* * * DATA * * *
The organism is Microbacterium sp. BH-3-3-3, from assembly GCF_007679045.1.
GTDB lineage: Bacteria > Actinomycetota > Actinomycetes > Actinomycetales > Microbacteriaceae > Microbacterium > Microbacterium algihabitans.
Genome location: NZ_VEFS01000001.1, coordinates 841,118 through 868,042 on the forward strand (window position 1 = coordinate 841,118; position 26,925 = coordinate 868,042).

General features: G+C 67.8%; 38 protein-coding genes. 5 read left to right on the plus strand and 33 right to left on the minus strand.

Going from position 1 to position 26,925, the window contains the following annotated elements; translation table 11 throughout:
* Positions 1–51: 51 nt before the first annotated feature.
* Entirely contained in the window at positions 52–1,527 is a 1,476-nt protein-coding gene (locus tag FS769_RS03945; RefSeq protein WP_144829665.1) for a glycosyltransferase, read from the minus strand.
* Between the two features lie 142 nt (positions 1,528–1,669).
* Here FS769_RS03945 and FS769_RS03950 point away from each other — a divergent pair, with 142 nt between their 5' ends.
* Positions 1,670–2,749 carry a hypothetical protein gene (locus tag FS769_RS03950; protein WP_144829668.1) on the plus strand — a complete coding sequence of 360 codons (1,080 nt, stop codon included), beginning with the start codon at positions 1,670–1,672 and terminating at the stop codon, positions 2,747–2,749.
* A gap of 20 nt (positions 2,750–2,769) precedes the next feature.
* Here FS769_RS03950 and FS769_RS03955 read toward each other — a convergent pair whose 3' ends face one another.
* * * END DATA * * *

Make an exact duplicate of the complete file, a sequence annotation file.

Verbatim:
The organism is Microbacterium sp. BH-3-3-3, from assembly GCF_007679045.1.
GTDB lineage: Bacteria > Actinomycetota > Actinomycetes > Actinomycetales > Microbacteriaceae > Microbacterium > Microbacterium algihabitans.
Genome location: NZ_VEFS01000001.1, coordinates 841,118 through 868,042 on the forward strand (window position 1 = coordinate 841,118; position 26,925 = coordinate 868,042).

General features: G+C 67.8%; 38 protein-coding genes. 5 read left to right on the plus strand and 33 right to left on the minus strand.

Going from position 1 to position 26,925, the window contains the following annotated elements; translation table 11 throughout:
* Positions 1–51: 51 nt before the first annotated feature.
* Entirely contained in the window at positions 52–1,527 is a 1,476-nt protein-coding gene (locus tag FS769_RS03945; RefSeq protein WP_144829665.1) for a glycosyltransferase, read from the minus strand.
* Between the two features lie 142 nt (positions 1,528–1,669).
* Here FS769_RS03945 and FS769_RS03950 point away from each other — a divergent pair, with 142 nt between their 5' ends.
* Positions 1,670–2,749 carry a hypothetical protein gene (locus tag FS769_RS03950; protein WP_144829668.1) on the plus strand — a complete coding sequence of 360 codons (1,080 nt, stop codon included), beginning with the start codon at positions 1,670–1,672 and terminating at the stop codon, positions 2,747–2,749.
* A gap of 20 nt (positions 2,750–2,769) precedes the next feature.
* Here FS769_RS03950 and FS769_RS03955 read toward each other — a convergent pair whose 3' ends face one another.